Friday, February 08, 2013

Lest I Be Misunderstood

Your continued attacks on Abenomics is awful...

These attacks have been the worst part of following your blog.

I am grateful for readers willing to tell me that I am full of crap (and possibly full of myself).

As for Abenomics, I will keep hacking away until I get an explanation of the program that I, a layman in every sense of the word, can believe in.

One of the few benefits of being on the wrong side of life's great divide (where the number of sunrises ahead is fewer than those already seen) is that one has locked away a fine personal collection of flim-flams, frauds, gyps, rip offs, shafts and scams to consult whenever someone offers simple solutions to complex problems.

All collections are eclectic, though, which is why I ask readers to smack me down whenever I misapprehend.

As for Abe Shinzo, the man, I worry about him. I sincerely do.


Simon said...

I'd also agree that your attacks, such as they have been, on Abenomics have not been an edifying part of this blog. Your objection to Krugman's summary, in your previous post, was basically "Krugman's argument was a good one, but I don't accept it because..." - actually, on rereading it, you didn't even give a reason. Shame, shame.

If it's "I don't understand it so it must be wrong", then that is at least a reason, although I would suggest that if macroeconomic policy for a major world economy were able to be completely explained in layman's terms, that would strongly suggest it wouldn't be a great policy anyway. Complicated problems sometimes necessitate complicated solutions.

But you're sounding more like "I refuse to even try to understand this."

Which is a shame, because the politics posts are fantastic.

MTC said...

Simon -

My mistrust of Abenomics comes from its not being what Krugman thinks it is.

By extending a belatedly cautious vote of confidence in Abenomics, Krugman could be endangering his reputation and, more importantly (Dignity and an empty sack being, as the Ferengi say, worth the sack), the application of fiscal stimulus and unorthodox monetary easing to economies that really need them.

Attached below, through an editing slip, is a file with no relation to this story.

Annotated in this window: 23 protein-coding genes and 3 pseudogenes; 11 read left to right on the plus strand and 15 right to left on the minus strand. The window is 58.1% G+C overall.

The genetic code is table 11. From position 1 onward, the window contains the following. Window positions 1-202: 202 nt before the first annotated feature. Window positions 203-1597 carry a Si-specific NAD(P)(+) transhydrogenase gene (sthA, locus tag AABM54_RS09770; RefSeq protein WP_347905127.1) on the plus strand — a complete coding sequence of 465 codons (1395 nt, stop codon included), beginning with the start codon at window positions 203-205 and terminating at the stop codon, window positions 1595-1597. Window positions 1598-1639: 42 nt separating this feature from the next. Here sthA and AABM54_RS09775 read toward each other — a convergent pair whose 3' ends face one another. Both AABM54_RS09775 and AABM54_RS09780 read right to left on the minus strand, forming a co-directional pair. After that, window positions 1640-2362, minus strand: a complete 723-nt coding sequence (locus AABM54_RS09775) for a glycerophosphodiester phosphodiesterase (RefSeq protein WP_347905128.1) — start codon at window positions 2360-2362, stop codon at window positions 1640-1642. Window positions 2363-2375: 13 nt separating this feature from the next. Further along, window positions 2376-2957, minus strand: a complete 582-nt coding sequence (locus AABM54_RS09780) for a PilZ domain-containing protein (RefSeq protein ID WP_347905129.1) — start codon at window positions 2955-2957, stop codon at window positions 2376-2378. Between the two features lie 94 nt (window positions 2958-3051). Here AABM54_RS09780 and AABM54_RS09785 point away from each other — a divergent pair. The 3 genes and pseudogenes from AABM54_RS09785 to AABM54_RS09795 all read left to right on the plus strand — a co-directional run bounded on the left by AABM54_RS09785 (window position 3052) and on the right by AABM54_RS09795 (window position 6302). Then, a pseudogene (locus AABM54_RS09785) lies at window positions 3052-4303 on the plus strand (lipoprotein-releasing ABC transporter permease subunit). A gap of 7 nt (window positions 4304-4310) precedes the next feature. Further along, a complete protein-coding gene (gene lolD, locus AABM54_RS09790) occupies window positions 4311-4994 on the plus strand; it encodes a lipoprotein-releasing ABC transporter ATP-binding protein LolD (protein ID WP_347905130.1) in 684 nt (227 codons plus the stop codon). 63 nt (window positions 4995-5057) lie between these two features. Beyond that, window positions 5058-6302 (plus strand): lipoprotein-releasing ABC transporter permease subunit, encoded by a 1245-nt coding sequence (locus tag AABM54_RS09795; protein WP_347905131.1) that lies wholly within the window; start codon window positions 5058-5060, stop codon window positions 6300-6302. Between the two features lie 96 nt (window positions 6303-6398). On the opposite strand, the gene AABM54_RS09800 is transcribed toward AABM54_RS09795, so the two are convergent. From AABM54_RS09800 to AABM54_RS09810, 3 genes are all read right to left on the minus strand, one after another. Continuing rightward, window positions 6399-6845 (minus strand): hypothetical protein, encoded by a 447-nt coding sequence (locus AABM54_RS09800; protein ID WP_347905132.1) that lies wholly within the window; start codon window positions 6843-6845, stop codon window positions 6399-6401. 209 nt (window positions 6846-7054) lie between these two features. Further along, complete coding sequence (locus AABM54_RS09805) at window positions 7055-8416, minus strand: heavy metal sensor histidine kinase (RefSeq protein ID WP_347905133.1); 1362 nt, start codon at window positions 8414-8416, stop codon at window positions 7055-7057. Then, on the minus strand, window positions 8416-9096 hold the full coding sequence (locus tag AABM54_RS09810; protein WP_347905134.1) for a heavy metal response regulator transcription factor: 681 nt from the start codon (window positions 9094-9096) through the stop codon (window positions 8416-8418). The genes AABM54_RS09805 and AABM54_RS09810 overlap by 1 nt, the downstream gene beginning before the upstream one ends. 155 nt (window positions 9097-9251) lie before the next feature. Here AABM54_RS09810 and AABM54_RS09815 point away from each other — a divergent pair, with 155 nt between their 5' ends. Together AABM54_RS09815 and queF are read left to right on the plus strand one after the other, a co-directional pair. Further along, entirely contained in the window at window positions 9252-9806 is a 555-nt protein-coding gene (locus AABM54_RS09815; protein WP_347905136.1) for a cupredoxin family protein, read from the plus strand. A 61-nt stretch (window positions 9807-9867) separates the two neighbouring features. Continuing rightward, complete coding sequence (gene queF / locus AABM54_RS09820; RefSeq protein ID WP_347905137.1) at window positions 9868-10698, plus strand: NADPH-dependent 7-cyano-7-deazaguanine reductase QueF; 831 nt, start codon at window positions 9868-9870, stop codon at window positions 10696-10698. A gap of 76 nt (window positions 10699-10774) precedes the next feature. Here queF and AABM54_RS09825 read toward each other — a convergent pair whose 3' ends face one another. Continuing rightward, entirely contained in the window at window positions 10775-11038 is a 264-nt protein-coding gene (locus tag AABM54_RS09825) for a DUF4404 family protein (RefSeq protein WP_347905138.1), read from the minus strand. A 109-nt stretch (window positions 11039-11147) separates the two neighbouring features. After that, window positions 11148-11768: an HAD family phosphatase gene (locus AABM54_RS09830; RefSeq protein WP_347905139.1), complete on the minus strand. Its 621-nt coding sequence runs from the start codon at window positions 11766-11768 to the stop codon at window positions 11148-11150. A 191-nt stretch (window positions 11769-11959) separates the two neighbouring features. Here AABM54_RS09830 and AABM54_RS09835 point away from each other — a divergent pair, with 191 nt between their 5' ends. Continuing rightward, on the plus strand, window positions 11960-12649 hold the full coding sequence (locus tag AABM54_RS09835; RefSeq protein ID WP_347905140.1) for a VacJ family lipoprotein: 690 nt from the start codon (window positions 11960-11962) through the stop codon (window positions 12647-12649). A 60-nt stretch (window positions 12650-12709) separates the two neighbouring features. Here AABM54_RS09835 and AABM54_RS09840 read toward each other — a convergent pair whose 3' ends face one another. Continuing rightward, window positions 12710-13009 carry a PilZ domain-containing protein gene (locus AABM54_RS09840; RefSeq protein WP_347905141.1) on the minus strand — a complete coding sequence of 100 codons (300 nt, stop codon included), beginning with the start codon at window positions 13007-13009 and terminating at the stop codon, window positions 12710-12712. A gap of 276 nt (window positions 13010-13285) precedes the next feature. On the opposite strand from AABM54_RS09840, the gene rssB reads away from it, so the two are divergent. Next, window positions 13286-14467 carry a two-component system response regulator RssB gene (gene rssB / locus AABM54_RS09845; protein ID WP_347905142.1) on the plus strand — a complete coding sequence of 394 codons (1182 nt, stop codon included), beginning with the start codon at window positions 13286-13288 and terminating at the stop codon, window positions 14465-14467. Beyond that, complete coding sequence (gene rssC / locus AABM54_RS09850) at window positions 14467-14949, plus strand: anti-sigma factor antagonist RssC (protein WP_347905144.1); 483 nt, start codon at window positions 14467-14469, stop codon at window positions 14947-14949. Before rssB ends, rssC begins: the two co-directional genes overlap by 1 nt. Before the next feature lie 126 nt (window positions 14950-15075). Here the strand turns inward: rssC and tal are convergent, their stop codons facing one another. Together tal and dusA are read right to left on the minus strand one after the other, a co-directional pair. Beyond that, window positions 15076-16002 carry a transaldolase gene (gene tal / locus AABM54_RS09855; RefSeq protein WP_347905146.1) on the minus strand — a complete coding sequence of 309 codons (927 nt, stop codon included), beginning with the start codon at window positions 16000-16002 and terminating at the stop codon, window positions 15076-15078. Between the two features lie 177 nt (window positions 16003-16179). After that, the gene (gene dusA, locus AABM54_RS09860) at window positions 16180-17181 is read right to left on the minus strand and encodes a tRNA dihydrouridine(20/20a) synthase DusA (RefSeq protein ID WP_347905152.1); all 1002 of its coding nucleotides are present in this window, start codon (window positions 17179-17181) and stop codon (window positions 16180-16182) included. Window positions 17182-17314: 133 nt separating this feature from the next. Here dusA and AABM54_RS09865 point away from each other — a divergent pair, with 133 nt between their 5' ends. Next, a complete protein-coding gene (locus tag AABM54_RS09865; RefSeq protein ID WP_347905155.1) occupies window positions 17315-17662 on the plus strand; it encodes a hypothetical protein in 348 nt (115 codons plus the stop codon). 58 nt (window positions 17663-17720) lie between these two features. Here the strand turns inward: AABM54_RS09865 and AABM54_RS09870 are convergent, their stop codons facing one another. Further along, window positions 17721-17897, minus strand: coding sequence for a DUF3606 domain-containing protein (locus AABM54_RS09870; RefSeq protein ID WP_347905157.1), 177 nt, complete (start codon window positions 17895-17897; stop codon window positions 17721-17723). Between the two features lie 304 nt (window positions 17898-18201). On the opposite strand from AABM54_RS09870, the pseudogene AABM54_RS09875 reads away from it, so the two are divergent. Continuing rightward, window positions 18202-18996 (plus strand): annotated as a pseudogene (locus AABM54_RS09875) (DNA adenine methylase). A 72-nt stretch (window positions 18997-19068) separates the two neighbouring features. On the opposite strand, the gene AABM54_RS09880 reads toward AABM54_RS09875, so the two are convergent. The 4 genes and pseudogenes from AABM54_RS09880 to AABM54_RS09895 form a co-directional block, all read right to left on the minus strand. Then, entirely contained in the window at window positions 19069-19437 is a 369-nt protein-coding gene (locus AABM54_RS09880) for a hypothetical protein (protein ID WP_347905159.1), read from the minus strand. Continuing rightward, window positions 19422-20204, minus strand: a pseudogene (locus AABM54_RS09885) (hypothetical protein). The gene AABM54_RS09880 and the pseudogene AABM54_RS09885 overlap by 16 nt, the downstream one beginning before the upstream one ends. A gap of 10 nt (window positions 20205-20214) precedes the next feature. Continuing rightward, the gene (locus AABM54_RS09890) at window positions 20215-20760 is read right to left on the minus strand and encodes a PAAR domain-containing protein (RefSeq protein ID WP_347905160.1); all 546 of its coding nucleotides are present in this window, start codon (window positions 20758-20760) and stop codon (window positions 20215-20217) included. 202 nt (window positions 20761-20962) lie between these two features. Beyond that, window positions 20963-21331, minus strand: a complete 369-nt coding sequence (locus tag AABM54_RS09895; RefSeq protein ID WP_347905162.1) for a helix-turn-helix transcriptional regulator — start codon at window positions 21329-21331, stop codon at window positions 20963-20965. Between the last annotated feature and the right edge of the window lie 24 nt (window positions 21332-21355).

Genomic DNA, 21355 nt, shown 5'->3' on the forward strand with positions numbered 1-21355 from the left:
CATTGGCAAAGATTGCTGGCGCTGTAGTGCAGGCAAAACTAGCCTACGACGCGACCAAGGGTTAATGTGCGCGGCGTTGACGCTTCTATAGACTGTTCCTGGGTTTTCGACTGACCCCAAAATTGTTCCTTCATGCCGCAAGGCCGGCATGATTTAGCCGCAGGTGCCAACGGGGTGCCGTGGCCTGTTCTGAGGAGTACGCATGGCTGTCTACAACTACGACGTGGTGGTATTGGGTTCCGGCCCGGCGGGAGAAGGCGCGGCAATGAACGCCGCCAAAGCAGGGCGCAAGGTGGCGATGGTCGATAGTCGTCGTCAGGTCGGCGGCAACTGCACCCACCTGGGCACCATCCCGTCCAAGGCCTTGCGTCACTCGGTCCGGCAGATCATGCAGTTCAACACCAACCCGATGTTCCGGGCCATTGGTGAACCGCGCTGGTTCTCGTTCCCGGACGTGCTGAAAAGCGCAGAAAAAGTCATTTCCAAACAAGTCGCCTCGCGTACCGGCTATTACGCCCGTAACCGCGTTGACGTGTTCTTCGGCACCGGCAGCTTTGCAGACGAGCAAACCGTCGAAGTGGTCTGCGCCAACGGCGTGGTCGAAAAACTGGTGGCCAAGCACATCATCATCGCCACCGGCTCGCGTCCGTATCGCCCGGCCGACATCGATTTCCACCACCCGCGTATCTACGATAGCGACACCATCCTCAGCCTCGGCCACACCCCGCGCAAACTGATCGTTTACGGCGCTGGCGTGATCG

Douglas Triggs said...

Neither here nor there, I once heard macroeconomics compared to quantum physics -- it's often counter-intuitive, easy to get lost in the weeds, and most importantly, "common sense" will get you nowhere.

But to the point, applying morality to economics can be disastrous: when things are tough, you don't "tighten the governments belt" -- that way leads to austerity and double (and triple)-dip recessions like is happening in the UK and the Eurozone. Also, often it means holding your nose and helping the so-called "underserving" is the most effective economic plan there is.

I see plenty of reasons to distrust Abe's intentions or competence, but ultimately, like Noah Smith I have to ask: does it really matter if the results are beneficial, even if accidentally so? I suppose, ultimately, if we disagree, what we have here is the ages-old utilitarian/Kantian divide.

Anyway, Krugman's reputation will take care of itself. He's been wrong before and publicly admitted as much (which certainly doesn't hurt his reputation with me[1]), but mostly he's been right -- and on this one, he makes sense. Yes, there are some differences in the various world economies, but like with the physical world, they still basically follow the same economic laws.

[1] Most importantly to me, it's clear he's still open to learning as new evidence comes in.